Apple updates App Guidelines with eye on children's privacy

The latest changes to the App Review Guidelines caution against collecting certain information from kids.

Screenshot by Lance Whitney/CNET

Apple has tweaked its guidelines for app developers to emphasize the latest rules regarding children's privacy.

The guidelines have been updated to reflect the latest changes to the Children's Online Privacy Protection Act (COPPA) and Apple's renewed focus on education with iOS 7, says blog site MacRumors.

In the past, COPPA prevented developers from gathering the names, addresses, and phone numbers of children under 13 without parental consent. Since the start of the year, those restrictions have extended to photographs, videos, and audios as well.

The specific guidelines now read as follows, according to MacRumors:

17.3 Apps may ask for date of birth (or use other age-gating mechanisms) only for the purpose of complying with applicable children's privacy statutes, but must include some useful functionality or entertainment value regardless of the user's age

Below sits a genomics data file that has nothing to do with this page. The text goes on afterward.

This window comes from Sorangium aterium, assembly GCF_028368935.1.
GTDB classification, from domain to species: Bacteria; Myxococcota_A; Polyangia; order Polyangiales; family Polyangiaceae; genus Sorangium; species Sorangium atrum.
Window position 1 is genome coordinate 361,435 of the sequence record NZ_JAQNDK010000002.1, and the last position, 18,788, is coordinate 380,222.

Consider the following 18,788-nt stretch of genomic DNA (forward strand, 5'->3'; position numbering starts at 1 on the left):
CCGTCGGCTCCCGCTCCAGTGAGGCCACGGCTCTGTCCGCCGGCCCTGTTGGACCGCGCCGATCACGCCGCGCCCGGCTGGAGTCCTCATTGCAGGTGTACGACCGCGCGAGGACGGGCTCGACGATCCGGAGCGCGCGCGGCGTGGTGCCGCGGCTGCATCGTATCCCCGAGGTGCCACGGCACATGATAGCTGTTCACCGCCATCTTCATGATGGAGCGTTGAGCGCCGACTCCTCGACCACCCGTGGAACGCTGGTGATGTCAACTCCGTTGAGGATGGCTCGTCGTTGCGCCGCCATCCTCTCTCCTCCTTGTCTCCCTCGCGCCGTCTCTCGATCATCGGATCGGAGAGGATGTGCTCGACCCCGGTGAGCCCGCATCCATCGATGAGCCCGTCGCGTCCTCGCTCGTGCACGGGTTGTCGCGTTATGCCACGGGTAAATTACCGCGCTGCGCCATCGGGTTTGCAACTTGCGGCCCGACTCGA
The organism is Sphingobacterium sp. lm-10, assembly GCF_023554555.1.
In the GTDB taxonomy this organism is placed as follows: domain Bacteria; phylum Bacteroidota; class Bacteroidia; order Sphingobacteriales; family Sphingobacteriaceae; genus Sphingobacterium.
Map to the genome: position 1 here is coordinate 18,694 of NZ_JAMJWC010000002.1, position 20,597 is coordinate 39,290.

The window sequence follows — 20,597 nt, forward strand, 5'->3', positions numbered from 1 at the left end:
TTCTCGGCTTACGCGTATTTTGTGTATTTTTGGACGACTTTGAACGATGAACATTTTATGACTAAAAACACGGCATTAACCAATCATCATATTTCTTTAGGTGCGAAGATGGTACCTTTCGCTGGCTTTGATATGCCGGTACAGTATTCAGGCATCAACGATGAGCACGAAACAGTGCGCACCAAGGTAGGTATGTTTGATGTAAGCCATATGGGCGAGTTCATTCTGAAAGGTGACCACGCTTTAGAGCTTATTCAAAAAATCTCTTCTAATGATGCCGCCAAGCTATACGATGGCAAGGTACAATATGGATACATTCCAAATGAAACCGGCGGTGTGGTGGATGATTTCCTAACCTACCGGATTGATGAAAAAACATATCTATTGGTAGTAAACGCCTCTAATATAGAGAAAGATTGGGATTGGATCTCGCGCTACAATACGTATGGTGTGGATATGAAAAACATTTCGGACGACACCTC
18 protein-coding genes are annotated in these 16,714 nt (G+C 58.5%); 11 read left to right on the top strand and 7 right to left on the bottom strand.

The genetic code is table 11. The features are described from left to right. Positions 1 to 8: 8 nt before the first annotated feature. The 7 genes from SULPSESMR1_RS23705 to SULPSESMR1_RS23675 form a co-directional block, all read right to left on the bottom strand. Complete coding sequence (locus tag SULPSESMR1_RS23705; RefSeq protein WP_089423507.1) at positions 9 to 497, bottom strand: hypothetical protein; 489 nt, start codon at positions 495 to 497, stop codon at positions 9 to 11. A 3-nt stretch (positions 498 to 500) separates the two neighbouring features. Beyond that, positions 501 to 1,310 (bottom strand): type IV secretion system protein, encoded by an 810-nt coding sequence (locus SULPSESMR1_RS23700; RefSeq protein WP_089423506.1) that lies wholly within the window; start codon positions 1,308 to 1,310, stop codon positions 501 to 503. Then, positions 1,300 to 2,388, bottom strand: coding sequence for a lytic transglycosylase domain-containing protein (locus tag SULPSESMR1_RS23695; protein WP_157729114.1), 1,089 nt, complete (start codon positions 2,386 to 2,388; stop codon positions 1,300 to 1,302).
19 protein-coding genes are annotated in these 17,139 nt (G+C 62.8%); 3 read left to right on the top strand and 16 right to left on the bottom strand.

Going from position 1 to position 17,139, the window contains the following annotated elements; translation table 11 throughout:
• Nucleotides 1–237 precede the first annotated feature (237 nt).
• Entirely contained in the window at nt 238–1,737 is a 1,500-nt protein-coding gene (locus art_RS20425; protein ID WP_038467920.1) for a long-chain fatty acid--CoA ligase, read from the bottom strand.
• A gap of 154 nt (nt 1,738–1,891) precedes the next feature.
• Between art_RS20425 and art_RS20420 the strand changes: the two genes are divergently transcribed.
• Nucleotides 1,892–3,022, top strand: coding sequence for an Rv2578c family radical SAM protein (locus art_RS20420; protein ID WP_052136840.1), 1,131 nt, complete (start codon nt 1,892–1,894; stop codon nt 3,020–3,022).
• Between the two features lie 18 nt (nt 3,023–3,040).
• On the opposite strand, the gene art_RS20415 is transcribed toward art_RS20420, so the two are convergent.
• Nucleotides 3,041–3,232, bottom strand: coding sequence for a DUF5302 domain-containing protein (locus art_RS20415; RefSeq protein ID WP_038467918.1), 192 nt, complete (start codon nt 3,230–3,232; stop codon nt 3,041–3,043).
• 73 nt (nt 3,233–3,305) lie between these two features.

17.4 Apps that collect, transmit, or have the capability to share personal information (e.g. name, address, email, location, photos, videos, drawings, persistent identifiers, the ability to chat, or other personal data) from a minor must comply with applicable children's privacy statutes.

As part of its new emphasis on the educational market, Apple also updated its guidelines with a new section known as "Kids Apps," MacRumors added.

Children under 13 will now be able to have their own individual iTunes accounts. But developers who design apps for kids must follow certain rules, such as including a privacy policy, excluding behaviorial advertising, and requiring parental consent before letting children "link out of the app or engage in commerce."

Featured Video
6
This content is rated TV-MA, and is for viewers 18 years or older. Are you of age?
Sorry, you are not old enough to view this content.

Apple to introduce next iPhone Sept. 9

A ton of new iPhone 6S details have hit; new strange data comes from the Ashley Madison leak; and Instagram says goodbye to the square photograph (sort of).

by Jeff Bakalar